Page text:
Three Strategies for Preventing Injuries in Food Production in 2016

[fa icon="calendar'] Jan 15, 2016 8:00:00 AM / by Deborah Lechner

Food production employers put a lot of time, energy, and money into workplace injury prevention. However, since the food production industry has higher than average injury rates, employers in this field must pay particular attention to reducing them. The chief reason for this, of course, is to protect valued employees from harm. However, beyond that fundamental goal are other important considerations for any successful business – most notably, a financial interest in reducing substantial costs that come with work-related injuries.

What are the costs of workplace injuries to the food production industry?

According to OSHA estimates, employers nationwide pay out about $1 billion in direct workers' compensation costs every week. A BLS report states that the food production industry is paying a disproportionate share of those costs, with injury rates in 2008 of 6.2 cases per 100 full-time workers as compared to a rate of 3.9 for private industry overall – making the injury rate in the food production industry nearly double that for the rest of private industry.

The average lost-time workers' comp claim, according to The National Council on Compensation Insurance (NCCI), costs the employer $29,400 in medical expenses and $23,600 in indemnity, or wage replacement, costs. If only half of the 6 injuries per 100 workers is a lost time claim, the direct workers comp costs per 100 workers would be nearly $160,000 with indirect costs typically doubling this figure – $320,000 total costs per 100 workers. In an industry where the top 10 producers have an average profit margin of 13%, the employer with just 100 workers would have to generate nearly $2.5 million in new revenue just to cover the cost of work related injuries.

The effect of worker injuries on costs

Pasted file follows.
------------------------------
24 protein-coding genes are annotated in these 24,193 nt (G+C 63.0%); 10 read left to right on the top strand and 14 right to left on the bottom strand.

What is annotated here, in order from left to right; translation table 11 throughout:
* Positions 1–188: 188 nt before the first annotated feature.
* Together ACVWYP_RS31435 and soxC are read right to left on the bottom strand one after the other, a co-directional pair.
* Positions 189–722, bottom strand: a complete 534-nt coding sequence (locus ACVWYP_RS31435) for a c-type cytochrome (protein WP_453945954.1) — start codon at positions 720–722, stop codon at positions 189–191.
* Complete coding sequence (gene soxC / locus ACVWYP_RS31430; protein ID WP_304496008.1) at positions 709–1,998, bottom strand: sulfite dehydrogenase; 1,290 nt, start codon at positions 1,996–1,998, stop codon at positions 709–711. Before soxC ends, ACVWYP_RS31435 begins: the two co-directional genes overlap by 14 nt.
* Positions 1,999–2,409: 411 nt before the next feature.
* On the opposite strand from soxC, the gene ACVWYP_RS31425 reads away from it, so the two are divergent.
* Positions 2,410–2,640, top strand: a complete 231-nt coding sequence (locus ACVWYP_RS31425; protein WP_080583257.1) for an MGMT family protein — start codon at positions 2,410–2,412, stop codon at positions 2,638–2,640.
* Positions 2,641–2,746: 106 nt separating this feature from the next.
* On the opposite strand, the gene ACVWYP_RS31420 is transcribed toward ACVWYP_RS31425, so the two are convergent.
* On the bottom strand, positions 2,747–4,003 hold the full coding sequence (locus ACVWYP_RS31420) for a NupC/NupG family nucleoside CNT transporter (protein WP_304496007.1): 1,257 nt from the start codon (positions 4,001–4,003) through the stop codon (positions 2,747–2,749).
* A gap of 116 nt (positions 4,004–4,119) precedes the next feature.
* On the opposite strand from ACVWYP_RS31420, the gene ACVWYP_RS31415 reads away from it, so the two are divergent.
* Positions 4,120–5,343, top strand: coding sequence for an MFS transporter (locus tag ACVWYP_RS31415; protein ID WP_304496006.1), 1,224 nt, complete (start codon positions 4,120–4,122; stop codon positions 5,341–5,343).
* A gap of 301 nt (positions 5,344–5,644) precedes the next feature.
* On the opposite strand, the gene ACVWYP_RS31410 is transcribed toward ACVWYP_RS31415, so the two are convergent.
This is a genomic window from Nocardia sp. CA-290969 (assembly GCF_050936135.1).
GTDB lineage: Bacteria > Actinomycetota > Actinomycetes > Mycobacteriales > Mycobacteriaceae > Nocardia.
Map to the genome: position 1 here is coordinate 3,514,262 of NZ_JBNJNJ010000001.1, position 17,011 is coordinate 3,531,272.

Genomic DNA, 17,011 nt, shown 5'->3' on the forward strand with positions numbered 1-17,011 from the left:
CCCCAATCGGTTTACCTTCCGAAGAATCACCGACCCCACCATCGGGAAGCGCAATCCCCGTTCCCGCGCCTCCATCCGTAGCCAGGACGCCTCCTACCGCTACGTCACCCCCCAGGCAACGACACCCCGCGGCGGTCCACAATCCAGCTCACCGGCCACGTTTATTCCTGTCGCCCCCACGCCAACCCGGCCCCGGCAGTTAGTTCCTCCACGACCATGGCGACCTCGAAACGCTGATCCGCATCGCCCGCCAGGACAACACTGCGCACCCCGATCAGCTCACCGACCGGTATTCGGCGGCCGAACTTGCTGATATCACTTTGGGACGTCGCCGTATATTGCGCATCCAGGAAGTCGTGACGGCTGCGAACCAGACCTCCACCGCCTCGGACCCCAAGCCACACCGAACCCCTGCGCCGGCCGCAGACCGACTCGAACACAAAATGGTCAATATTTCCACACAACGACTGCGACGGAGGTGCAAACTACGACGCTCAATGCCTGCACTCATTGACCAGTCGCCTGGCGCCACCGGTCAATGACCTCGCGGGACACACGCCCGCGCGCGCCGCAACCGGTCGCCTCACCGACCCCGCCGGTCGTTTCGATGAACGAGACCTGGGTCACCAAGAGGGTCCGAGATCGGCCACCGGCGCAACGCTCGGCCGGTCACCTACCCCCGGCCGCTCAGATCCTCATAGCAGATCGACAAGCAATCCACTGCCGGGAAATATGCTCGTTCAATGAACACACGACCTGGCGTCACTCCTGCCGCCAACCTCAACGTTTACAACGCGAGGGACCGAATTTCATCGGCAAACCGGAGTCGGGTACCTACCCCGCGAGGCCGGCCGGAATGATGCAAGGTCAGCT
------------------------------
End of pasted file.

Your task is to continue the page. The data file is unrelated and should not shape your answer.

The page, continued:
What are the typical injuries in food production?

The physically demanding movements required of food service industry workers are directly connected with the development of lower back injuries and upper extremity repetitive musculoskeletal disorders.

Some of these musculoskeletal disorders include:

  • Tendinitis: inflammation of a tendon
  • Carpal tunnel syndrome: swelling and entrapment of the median nerve in the wrist
  • Thoracic outlet syndrome: squeezing of the nerves and blood vessels between the neck and shoulder
  • Low back strain and sprain that sometimes leads to development of sciatica, bulging or ruptured discs in the lower back, causing lower back pain that also extends to the legs and feet

What are the causes of these injuries in the food production industry?

A variety of factors present in the food production industry create these injuries:

  1. Repeated heavy lifting combined with twisting
    This occurs while moving product from low and high heights, stacking product onto pallets, emptying product into vats or cooking containers, and moving product to and from conveyors and workstations.

  2. Repetitive hand and wrist motions performed at a machine-controlled pace, particularly for inspection, sorting, packing, or boxing functions

  3. Repetitive gripping when loading cans or the repetitive squeezing of a food product dispenser

  4. Awkward postures